The critical view of Lysias' style will show now far he answered to these demands.

We may notice, then, that he conspicuously tells a story well. His facts are well arranged, their connection clearly shown, and their significance not left doubtful. The language in which he tells it is simple without being vulgar, and clear without being inartistic. The meaning is generally to be caught at a glance. Very rarely in him are found long or involved sentences, words used in a recondite sense, or words employed at all not in common use among all educated persons of his time. And though his object is nearly always to tell a simple story simply, he is saved from being dull,-first by his dramatic faculty, by which he managed to adapt the speech which he wrote to the character of the person who delivered it, of which the speeches "for Mantitheus" and "for the Cripple” are good instances; and secondly, by his power of occasionally rising above the placid stream of his narrative or argument to real passion. Of this his denunciations of the Thirty in the Eratosthenes may serve as one instance, and the account of the interview of the mother of the orphans with her father, in the last speech in this edition, as another and very striking one.

Among ancient writers on oratory a very high place has always been assigned to Lysias. The qualities which they admired in him were his simplicity and purity of style, his power of clear statement, and freedom from superfluous ornamentation. Cicero calls him disertissimus, and selects as his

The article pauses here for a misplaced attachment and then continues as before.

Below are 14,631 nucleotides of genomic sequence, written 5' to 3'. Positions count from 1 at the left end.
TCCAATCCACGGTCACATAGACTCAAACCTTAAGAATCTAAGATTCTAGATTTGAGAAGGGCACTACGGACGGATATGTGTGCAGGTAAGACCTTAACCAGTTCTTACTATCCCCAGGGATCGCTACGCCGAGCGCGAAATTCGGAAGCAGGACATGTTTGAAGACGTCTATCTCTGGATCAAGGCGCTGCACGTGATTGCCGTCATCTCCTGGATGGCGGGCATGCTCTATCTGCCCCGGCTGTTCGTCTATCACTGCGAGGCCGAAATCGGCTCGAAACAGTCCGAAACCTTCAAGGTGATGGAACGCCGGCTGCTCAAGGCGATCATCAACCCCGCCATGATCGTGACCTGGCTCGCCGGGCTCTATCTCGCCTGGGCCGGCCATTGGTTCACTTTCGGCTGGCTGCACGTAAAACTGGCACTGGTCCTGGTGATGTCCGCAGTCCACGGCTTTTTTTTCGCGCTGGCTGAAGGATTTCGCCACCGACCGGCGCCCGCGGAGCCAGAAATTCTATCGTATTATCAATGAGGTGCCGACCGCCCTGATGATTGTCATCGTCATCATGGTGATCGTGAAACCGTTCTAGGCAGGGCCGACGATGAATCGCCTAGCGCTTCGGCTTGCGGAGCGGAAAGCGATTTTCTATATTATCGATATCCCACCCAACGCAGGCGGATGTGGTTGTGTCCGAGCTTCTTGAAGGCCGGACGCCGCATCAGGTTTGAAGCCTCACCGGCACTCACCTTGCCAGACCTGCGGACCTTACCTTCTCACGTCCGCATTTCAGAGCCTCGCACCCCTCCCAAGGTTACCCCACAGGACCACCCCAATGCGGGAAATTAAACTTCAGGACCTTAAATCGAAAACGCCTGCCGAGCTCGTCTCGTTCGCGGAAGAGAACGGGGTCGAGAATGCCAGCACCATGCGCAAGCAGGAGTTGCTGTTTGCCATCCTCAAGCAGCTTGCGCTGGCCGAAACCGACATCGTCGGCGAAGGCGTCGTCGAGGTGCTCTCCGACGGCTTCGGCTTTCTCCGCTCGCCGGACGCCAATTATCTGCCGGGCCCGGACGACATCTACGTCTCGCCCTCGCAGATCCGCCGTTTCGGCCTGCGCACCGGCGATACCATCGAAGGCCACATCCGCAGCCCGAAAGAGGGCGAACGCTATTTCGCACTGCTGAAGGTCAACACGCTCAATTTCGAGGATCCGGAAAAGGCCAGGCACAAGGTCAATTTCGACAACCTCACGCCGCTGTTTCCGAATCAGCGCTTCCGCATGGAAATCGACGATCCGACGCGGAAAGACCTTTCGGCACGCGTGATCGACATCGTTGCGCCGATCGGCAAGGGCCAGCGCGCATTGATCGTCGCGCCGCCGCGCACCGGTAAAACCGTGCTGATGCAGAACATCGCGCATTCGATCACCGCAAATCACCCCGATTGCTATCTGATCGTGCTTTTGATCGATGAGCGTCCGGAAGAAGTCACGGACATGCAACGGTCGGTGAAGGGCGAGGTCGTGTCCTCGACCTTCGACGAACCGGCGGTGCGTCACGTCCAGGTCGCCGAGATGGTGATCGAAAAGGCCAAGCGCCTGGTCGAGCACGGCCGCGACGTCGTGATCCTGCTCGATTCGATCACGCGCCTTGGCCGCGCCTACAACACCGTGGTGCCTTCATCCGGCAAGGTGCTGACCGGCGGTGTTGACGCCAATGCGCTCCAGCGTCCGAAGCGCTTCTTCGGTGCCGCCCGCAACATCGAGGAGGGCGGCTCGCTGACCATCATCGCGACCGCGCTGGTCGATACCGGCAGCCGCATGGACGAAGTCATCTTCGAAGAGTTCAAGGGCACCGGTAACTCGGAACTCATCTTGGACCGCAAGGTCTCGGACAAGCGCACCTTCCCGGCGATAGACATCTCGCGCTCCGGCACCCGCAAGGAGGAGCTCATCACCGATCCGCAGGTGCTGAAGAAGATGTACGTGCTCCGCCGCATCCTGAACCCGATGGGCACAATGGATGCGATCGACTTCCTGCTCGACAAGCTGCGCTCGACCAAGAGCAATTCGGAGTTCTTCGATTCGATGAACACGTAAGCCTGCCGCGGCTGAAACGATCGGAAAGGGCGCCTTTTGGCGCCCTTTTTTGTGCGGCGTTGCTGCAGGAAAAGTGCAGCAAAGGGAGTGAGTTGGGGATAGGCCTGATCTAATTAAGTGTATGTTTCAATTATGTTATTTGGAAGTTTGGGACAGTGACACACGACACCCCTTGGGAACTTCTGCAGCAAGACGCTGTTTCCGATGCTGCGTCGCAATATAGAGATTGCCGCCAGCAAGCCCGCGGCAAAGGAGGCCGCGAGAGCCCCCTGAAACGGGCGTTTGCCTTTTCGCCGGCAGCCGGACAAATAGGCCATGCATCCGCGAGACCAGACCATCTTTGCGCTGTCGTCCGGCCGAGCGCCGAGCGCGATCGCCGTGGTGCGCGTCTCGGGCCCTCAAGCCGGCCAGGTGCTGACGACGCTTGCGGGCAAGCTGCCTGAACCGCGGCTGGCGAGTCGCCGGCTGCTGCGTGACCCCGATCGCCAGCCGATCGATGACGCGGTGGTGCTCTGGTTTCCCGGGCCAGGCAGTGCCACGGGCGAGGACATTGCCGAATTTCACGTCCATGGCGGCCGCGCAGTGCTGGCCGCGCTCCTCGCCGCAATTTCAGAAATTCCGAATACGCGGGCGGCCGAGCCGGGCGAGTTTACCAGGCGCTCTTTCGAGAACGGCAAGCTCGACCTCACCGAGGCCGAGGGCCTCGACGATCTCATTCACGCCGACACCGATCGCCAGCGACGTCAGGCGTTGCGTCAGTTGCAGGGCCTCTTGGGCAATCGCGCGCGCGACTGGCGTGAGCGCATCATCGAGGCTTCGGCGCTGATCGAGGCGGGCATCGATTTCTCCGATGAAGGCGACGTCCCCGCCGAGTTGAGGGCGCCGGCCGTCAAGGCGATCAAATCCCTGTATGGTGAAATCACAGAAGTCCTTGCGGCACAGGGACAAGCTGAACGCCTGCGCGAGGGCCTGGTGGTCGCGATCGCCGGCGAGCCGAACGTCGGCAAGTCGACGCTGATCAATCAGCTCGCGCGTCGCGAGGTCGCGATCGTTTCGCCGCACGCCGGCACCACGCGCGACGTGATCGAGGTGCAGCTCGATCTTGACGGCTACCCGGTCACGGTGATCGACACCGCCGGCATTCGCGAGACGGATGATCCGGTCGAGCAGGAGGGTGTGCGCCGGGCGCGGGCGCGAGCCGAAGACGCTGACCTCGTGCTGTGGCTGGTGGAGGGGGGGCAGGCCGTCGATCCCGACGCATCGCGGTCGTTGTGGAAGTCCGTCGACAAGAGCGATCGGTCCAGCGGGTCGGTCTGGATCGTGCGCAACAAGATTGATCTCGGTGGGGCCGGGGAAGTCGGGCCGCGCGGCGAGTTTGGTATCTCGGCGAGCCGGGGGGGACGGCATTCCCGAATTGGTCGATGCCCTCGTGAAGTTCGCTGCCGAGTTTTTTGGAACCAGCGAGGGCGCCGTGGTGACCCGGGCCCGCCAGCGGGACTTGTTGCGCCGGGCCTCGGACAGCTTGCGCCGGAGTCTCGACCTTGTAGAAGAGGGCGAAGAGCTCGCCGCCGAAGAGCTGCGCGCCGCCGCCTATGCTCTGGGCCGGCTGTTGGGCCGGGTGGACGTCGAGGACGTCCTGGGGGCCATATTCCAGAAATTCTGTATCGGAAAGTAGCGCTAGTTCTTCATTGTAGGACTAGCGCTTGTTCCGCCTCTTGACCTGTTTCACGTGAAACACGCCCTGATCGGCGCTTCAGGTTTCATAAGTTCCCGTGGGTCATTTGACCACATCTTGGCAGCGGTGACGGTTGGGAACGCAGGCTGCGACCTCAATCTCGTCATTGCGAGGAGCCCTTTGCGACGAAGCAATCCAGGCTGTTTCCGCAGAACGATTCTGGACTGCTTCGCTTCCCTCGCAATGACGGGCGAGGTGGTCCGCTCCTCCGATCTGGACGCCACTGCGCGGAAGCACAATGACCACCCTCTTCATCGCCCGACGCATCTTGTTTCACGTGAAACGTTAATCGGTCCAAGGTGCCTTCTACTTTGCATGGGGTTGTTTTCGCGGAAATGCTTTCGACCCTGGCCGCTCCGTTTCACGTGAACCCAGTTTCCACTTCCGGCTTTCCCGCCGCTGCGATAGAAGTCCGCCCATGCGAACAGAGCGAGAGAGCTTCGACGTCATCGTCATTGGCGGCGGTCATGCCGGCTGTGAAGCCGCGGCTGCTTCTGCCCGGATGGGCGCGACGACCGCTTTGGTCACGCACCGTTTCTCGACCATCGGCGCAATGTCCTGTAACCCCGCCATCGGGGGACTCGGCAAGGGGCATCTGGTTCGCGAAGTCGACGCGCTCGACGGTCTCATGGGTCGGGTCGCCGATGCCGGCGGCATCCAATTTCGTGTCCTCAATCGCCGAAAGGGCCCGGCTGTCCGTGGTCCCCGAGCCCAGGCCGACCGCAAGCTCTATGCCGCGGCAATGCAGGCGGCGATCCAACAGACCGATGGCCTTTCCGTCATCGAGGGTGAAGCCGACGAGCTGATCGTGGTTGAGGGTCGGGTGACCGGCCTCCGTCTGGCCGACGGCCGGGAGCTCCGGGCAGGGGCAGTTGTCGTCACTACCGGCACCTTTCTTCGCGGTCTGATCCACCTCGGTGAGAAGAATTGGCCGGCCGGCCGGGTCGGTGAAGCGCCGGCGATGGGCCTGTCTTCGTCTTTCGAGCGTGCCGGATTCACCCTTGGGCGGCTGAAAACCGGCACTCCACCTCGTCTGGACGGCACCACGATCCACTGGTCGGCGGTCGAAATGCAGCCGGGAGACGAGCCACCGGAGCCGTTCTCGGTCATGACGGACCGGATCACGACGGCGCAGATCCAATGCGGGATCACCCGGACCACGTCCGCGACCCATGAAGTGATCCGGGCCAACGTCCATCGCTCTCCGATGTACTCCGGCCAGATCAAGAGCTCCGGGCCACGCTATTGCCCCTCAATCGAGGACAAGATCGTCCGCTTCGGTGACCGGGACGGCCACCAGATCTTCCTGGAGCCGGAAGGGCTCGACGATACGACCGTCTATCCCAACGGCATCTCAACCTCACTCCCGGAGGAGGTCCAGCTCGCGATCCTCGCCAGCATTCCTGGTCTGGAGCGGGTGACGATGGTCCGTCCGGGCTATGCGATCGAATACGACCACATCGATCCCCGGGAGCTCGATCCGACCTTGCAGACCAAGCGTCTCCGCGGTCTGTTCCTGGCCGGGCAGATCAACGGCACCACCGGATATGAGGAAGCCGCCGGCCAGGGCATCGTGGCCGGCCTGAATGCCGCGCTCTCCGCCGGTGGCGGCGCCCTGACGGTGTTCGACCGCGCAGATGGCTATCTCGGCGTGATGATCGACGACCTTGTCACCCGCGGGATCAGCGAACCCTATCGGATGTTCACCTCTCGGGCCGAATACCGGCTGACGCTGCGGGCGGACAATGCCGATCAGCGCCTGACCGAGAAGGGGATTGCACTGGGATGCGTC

distinctive merit subtilitas. He is subCicero, B.C. 104-43.

tilis, elegans, prope orator perfectus, Demosthenes being the standard of absolute perfection. And though he attained to such refinement of style and such subtilty and almost cunning in seeing and stating his points, he had also nervous strength and


force (lacerti). He is venustissimus and politissimus, though generally not amplus or grandis. This, however, was from deliberate purpose, as the causes he usually pleaded required the former qualities rather than the latter. 31

Dionysius has left us an elaborate criticism of Lysias' style. He selects as his points Dionysius of Haliof praise : (1) his lucidity and the carnassus, purity of his Attic ;32 (2) the homeli-A.D. 18. ness and simplicity of his language, while he yet contrives to dignify his subject. This he contrasts with the vulgarity and extravagance (φορτικής και útépoykov katao kEvýv) of Gorgias ;33 (3) his clearness of statement as well as language ;34 (4) his condensed and terse style ; 35 (5) his graphic power—the power, that is, of conveying clear ideas to others ;36 (6) his dramatic faculty (Bomolta), or power of suiting words and sentiments to the individuals for whom the speeches are composed ; 37 (7) his power of adapting his style to the subject and the hearers, and to the necessities of the case, adopting, for instance, quite different styles for the law court, the ecclesia, and the national assembly (Travý yupis). Thus, too, in the various parts of a speech he varies his style. In the exordium it is quiet and didactic (ka0OTNKvia

31 Cicero de Orat. 118; ib. 316; Brut. 17; ib. 31; Orat. 15; ib. 16; de opt. gen. Or. 3.

32 Vit. Lys., καθαρός ην ερμηνείας και της Αττικής γλώττης άριστος κανών. .

33 ib. διά των κυρίων τε και κοινών και εν μέσω κειμένων ονομάτων κτλ. 34 ib. σαφήνεια .

ου μόνον εν τοις ονόμασι αλλά και εν τοις πράγμασι. . 35 ib. ή συστρέφουσα τα νοήματα και στρογγύλως εκφέρουσα λέξις. 36 ib. δύναμίς τις υπό τας αισθήσεις άγουσα τα λεγόμενα.

87 ib. τα προσήκοντα εκάστους αποδούναι πάθη τε και έργα. For examples of this see especially Orations viii. and xiii.